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am rev respir dis [journal]
- Adult criteria for obstructive apnea do not identify children with serious obstruction. [Comment, Letter]
- Am Rev Respir Dis 1993 Dec; 148(6 Pt 1):1697.
- Cell adhesion molecules and the bronchial epithelium. [Journal Article]
- Am Rev Respir Dis 1993 Dec; 148(6 Pt 2):S79-82.
The bronchial epithelium is the major barrier between the host and the provoking antigens in bronchial asthma. Recent studies have indicated that the epithelium is a truly stratified structure, with the superficial columnar cells depending on the underlying basal cells for anchorage. Only columnar cells are shed into bronchial lavage fluid. The epithelium is more fragile in asthma and more cells are lost in clusters. Desmosomes appear to be the major structural adhesion mechanism at the plane of cleavage between the columnar cells and the basal cells. The alpha 6- and beta 4-integrins, which contribute to hemidesmosomes and anchor cells to the underlying basement membrane, are expressed solely by basal cells. The apical aspects of the columnar cells are sealed by tight and intermediate junctions. There is constitutive expression of ICAM-1 and E-selectin in the vasculature of the bronchial mucosa, and ICAM is also present within the epithelium. These findings indicate that the bronchial epithelium is a complex structure that, as a mucosal surface, has constitutive expression of inflammatory cell adhesion molecules to serve normal leukocyte traffic.
- Adhesion molecules and cytokine production. [Journal Article, Research Support, Non-U.S. Gov't, Review]
- Am Rev Respir Dis 1993 Dec; 148(6 Pt 2):S70-4.
The exchange of cross-talks between cells relies on soluble factors or direct cell-cell contact. Soluble factors increase the expression of cell surface molecules that activate adjacent cells by direct contact to produce cytokines. In the lung, dendritic cells are potent inducers of T-cell proliferation, and the interaction between the two leads to the production of high amounts of TNF alpha and TNF beta. Of the molecules involved in these biologic functions, LFA-3, CD11c, and the combination of beta 1 and beta 2 integrins are the most efficient. However, blocking TNF alpha or TNF beta production does not affect the alloreaction. The interaction between activated T cells and monocytes resulted in a large production of IL-1 beta. In this reaction, CD69, CD2, and the beta 2 integrins (CD11a, b, c, and CD18) and also other molecules such as a 25- to 35-kD glycoprotein play an important part. Finally, interaction between monocytes and fibroblasts leads to the production of large amounts of collagenase and PGE2 by fibroblasts. Cell-associated IL-1, particularly IL-1 alpha and membrane-bound TNF alpha, can also play a crucial role in the process of cell-cell interaction. This interaction may be controlled by inhibitors to IL-1 and TNF.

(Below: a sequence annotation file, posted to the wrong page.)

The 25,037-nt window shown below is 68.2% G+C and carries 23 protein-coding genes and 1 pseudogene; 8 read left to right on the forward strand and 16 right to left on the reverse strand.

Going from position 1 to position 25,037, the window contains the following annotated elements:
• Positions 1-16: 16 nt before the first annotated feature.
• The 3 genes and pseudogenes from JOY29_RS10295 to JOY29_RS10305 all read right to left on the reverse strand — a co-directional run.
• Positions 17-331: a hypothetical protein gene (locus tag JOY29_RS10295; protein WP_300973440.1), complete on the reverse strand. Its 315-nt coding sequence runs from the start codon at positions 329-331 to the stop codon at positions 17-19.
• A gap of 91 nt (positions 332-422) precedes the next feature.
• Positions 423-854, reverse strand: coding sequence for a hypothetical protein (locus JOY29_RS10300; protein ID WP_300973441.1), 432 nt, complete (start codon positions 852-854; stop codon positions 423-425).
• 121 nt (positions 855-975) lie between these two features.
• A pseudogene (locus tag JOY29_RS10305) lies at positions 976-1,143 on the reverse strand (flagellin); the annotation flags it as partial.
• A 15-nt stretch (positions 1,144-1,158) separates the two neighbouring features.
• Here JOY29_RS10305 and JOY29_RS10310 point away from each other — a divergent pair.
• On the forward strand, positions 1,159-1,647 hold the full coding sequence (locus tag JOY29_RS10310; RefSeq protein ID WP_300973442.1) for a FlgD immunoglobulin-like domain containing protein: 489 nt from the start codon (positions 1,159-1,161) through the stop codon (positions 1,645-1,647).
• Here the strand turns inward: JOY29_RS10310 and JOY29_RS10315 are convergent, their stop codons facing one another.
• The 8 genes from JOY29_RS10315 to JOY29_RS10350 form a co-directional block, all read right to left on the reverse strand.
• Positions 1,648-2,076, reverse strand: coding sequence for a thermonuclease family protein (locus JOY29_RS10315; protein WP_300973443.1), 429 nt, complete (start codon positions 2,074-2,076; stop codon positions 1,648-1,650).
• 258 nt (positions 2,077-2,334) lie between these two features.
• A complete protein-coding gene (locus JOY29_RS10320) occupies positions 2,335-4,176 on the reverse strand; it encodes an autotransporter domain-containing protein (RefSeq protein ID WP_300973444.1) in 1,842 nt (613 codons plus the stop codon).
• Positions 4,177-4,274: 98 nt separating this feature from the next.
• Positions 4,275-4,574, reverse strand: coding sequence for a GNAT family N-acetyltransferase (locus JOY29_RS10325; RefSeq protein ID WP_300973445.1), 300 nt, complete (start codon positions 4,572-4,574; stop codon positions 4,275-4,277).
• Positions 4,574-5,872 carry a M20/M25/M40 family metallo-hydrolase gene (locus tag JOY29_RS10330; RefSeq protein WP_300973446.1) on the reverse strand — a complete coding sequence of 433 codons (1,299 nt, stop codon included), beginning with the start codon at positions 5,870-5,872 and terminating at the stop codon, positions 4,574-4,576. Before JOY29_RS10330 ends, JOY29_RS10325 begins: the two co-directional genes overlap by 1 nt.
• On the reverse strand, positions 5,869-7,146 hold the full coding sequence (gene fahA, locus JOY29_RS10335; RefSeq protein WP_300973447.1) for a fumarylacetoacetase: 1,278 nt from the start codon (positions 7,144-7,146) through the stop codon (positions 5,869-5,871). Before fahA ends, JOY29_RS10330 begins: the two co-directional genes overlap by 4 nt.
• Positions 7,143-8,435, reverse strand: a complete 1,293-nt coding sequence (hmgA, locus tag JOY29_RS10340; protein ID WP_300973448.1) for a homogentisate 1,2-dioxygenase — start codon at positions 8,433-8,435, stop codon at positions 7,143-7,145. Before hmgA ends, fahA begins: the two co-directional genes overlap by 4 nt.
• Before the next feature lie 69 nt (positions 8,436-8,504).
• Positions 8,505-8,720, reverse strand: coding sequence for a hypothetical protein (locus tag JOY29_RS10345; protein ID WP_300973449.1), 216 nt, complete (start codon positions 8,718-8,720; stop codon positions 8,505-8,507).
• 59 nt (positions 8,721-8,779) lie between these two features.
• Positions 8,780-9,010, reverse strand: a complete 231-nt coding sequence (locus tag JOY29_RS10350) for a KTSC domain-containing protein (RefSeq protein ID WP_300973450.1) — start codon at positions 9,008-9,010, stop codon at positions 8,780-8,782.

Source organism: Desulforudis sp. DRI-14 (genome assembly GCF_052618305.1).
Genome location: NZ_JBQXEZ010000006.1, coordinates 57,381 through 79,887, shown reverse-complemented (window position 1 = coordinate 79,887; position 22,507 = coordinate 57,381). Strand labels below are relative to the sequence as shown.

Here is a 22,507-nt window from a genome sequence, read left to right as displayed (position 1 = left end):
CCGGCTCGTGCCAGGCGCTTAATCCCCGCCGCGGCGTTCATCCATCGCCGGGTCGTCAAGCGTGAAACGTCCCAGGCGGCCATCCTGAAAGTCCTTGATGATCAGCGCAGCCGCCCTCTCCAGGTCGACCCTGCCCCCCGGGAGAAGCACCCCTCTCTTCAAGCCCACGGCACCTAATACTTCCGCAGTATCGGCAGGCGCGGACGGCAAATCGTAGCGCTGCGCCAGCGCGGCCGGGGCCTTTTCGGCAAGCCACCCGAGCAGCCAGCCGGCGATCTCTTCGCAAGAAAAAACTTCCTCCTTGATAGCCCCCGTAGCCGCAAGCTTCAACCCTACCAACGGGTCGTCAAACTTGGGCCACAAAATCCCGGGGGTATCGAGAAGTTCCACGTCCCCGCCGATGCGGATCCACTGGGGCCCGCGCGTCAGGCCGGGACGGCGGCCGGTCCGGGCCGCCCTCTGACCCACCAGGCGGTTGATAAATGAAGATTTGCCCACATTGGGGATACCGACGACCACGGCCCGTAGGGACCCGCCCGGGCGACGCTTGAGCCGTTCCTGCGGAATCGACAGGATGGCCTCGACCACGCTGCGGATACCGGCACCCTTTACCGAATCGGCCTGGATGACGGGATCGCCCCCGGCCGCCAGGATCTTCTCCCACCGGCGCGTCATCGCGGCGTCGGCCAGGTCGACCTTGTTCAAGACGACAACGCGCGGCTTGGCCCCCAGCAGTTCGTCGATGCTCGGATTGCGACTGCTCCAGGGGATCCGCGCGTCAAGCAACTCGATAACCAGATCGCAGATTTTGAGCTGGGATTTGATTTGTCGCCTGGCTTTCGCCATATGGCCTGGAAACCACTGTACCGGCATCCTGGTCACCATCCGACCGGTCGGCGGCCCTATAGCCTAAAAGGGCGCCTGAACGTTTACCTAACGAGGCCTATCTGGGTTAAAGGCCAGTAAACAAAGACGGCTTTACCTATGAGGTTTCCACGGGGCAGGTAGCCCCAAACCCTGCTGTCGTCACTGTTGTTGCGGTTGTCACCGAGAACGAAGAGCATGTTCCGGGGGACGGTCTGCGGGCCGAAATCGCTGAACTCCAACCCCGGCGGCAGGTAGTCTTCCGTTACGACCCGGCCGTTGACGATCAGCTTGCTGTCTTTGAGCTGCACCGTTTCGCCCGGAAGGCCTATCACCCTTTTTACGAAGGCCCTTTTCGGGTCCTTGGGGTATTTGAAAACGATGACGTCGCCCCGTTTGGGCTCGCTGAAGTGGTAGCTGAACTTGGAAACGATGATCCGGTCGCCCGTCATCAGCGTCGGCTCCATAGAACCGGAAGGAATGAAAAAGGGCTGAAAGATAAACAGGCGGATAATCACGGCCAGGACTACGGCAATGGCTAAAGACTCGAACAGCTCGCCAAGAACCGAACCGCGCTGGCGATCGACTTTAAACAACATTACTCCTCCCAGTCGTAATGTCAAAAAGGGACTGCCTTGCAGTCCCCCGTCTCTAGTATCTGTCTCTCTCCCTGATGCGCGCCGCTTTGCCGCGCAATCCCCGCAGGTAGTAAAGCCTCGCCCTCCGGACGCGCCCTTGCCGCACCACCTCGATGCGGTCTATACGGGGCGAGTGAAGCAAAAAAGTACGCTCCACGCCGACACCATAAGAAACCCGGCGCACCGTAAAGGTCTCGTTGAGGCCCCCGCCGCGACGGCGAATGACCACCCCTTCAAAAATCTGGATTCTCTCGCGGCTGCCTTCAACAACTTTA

- Molecular mechanisms mediating lymphocyte recirculation, inflammation, and metastasis formation. [Journal Article, Review]
- Am Rev Respir Dis 1993 Dec; 148(6 Pt 2):S65-9.
A multitude of glycoproteins expressed in cellular membranes have been identified by monoclonal antibodies. Besides mediating transient cell/cell contacts, these molecules unequivocally function as receptor structures capable of transmitting signals for cell growth and differentiation. They are the central determinators of local immune responses, and they allow an adjustment of the recirculating immunocompetent cells to their respective local microenvironments. Given that receptor/ligand interactions are characteristic of particular in vivo sites, knowledge of structural and functional features of adhesion receptors can provide new prospects for a more targeted clinical immune intervention.
- Mechanisms of neutrophil and eosinophil accumulation in vivo. [Journal Article, Research Support, Non-U.S. Gov't, Review]
- Am Rev Respir Dis 1993 Dec; 148(6 Pt 2):S60-4.